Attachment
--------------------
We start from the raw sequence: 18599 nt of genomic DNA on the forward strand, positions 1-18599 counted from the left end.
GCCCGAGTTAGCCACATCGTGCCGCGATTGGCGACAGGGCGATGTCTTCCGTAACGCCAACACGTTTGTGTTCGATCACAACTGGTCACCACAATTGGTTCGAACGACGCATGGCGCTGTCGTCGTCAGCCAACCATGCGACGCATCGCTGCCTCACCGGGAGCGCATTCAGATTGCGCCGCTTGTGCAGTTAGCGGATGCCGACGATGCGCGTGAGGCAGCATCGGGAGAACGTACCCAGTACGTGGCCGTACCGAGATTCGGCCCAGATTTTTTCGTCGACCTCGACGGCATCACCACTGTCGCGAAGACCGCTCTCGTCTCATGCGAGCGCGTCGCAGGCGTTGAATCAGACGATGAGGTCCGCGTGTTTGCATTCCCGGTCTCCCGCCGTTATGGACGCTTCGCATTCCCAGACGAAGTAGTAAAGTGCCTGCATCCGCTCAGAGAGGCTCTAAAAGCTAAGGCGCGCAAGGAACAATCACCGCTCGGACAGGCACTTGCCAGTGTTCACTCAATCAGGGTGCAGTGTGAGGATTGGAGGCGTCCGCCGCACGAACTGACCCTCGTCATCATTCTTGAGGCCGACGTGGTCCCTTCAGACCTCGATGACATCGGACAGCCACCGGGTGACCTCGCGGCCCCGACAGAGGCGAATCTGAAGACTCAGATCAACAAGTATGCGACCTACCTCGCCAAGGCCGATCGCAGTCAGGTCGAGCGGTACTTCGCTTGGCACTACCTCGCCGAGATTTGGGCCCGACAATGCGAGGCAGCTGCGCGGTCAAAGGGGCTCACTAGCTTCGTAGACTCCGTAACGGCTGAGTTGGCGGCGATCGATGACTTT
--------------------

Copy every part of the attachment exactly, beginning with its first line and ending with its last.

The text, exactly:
We start from the raw sequence: 18599 nt of genomic DNA on the forward strand, positions 1-18599 counted from the left end.
GCCCGAGTTAGCCACATCGTGCCGCGATTGGCGACAGGGCGATGTCTTCCGTAACGCCAACACGTTTGTGTTCGATCACAACTGGTCACCACAATTGGTTCGAACGACGCATGGCGCTGTCGTCGTCAGCCAACCATGCGACGCATCGCTGCCTCACCGGGAGCGCATTCAGATTGCGCCGCTTGTGCAGTTAGCGGATGCCGACGATGCGCGTGAGGCAGCATCGGGAGAACGTACCCAGTACGTGGCCGTACCGAGATTCGGCCCAGATTTTTTCGTCGACCTCGACGGCATCACCACTGTCGCGAAGACCGCTCTCGTCTCATGCGAGCGCGTCGCAGGCGTTGAATCAGACGATGAGGTCCGCGTGTTTGCATTCCCGGTCTCCCGCCGTTATGGACGCTTCGCATTCCCAGACGAAGTAGTAAAGTGCCTGCATCCGCTCAGAGAGGCTCTAAAAGCTAAGGCGCGCAAGGAACAATCACCGCTCGGACAGGCACTTGCCAGTGTTCACTCAATCAGGGTGCAGTGTGAGGATTGGAGGCGTCCGCCGCACGAACTGACCCTCGTCATCATTCTTGAGGCCGACGTGGTCCCTTCAGACCTCGATGACATCGGACAGCCACCGGGTGACCTCGCGGCCCCGACAGAGGCGAATCTGAAGACTCAGATCAACAAGTATGCGACCTACCTCGCCAAGGCCGATCGCAGTCAGGTCGAGCGGTACTTCGCTTGGCACTACCTCGCCGAGATTTGGGCCCGACAATGCGAGGCAGCTGCGCGGTCAAAGGGGCTCACTAGCTTCGTAGACTCCGTAACGGCTGAGTTGGCGGCGATCGATGACTTT